public static class setter
    {
        [DllImport("wininet.dll", CharSet = CharSet.Auto, SetLastError = true)]
        private static extern bool InternetSetCookie(string url, string name, string data);

        public static bool SetWinINETCookieString(string url, string name, string data)
        {
            bool res = setter.InternetSetCookie(url, name, data);
            if (!res)
            {
                throw new Exception("Exception setting cookie: Win32 Error code="+Marshal.GetLastWin32Error());
            }else{
                return res;
            }
        }
    }
}
"@

$compilerParameters = New-Object System.CodeDom.Compiler.CompilerParameters
$compilerParameters.CompilerOptions="/unsafe"

Add-Type -TypeDefinition $source -Language CSharp -CompilerParameters $compilerParameters

[DateTime]$dateTime = Get-Date
$dateTime.AddDays(1)
$str = $dateTime.ToString("R")

[Cookies.setter]::SetWinINETCookieString("https://cookieURL","cookieNAME","value;Expires=$str")

edit: don’t use the Get-Hotfix PS command before you run above code, for some reason it breaks things.

O365Undo updated for O365 Groups

O365Undo is a great script you can use to roll back actions of your user(s) in Office 365. Most likely, actions your user wasn’t aware of but were actually done by a CryptoLocker or by RansomWare.

These nasty virusses can cause havoc on your mapped or synced Sharepoint Online or Onedrive for Business libraries in the form of file level encryption or file name obfuscation.

This new version also protects Office 365 Groups.

Read more or download the script

Using Powershell to check a user’s tenant logon setting in Office 365 (without logging in)

I was interested in being able to see, for any given email, what type of authentication Microsoft requires for that user. This could be Office 365 (Azure AD) native, ADFS, etc.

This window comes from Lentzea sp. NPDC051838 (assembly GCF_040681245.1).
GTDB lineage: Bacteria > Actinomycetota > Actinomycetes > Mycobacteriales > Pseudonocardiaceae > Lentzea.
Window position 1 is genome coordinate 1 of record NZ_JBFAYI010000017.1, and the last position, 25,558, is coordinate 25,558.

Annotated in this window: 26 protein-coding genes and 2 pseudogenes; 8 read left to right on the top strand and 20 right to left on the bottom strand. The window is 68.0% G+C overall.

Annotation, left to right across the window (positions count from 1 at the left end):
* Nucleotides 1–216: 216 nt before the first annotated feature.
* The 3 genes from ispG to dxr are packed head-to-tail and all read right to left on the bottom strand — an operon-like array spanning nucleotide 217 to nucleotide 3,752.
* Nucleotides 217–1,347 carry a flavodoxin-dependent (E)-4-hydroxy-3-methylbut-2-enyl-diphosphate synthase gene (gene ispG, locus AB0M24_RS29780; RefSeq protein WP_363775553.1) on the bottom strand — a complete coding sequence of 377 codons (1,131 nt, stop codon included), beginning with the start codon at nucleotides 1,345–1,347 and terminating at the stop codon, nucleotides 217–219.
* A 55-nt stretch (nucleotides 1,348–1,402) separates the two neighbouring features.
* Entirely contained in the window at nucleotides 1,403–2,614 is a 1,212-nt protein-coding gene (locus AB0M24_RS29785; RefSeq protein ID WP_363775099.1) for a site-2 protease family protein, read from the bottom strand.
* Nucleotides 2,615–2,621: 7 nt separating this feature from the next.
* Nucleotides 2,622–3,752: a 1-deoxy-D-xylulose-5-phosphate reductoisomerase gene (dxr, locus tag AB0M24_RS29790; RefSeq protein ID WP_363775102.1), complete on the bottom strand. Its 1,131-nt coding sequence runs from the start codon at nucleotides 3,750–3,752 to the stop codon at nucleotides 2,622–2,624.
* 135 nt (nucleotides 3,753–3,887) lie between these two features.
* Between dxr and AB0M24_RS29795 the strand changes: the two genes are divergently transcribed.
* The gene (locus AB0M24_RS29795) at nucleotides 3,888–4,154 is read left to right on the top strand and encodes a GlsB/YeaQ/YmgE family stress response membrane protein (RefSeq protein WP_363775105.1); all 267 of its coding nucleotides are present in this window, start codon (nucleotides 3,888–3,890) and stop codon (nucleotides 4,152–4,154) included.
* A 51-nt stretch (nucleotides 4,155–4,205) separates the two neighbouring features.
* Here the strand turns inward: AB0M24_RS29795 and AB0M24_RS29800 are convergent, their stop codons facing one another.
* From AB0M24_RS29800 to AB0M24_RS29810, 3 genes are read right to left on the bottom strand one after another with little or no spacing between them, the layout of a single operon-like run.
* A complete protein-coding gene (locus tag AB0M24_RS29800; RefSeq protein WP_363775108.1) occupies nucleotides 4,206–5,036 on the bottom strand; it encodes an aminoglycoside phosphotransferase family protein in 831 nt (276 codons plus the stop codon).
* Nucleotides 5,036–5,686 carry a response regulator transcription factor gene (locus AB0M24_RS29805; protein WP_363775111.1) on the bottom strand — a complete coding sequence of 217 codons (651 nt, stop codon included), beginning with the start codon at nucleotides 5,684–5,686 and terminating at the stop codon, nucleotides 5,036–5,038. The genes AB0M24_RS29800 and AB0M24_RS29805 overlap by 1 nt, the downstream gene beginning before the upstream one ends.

Powershell can easily help you out:

Add-Type -AssemblyName System.Web
$uid = "YOUR EMAIL ADDRESS"
$uidEnc = [System.Web.HttpUtility]::HtmlEncode($uid)
$res = Invoke-WebRequest -Uri https://login.microsoftonline.com -SessionVariable cookies -Method Get -UseBasicParsing
$stsRequest = ($res.InputFields | where {$_.Name -eq "ctx"}).Value
$flowToken = ($res.InputFields | where {$_.Name -eq "flowToken"}).Value
$canary = ($res.InputFields | where {$_.Name -eq "canary"}).Value
$res = Invoke-WebRequest -Uri "https://login.microsoftonline.com/common/userrealm?user=$uidEnc&api-version=2.1&stsRequest=$stsRequest&checkForMicrosoftAccount=false" -WebSession $cookies -Method GET -UseBasicParsing

The response will contain a redirect to another authentication provider (ADFS) or Azure AD Native. This is an example JSON response:

{"NameSpaceType":"Managed","Login":"mymailaddress@domain.nl","DomainName":"lieben.nu","FederationBrandName":"Lieben Consultancy","TenantBrandingInfo":null,"cloud_instance_name":"microsoftonline.com"}

If you also wish to include Microsoft accounts, set the checkForMicrosoftAccount parameter in the second request to true

AzureAD Connect SSO
If you’re using AzureAD Connect SSO, you can use the above to check if this is correctly set in Office 365. The JSON response will contain a propert is_dsso_enabled, which will be set to True

Prevent duplicate or hanging Powershell processes that run from the Task Scheduler

Many automated processes we write in Powershell are scheduled on a server somewhere and run periodically.
Sometimes, the script may hang. In my experience, the task scheduler setting “Stop the task if it runs longer than:” rarely works properly when a Powershell script hangs. It either thinks it stopped the task, or is unable to.

This can result in memory hogging runaway Powershell processes, locked log files, concurrent user issues, etc etc.

If you want to prevent that from happening, add this function to your script and call it once at the start of your script. It will kill any Powershell process with the same script name that does not match the running process’s Process ID. It requires Powershell 3+: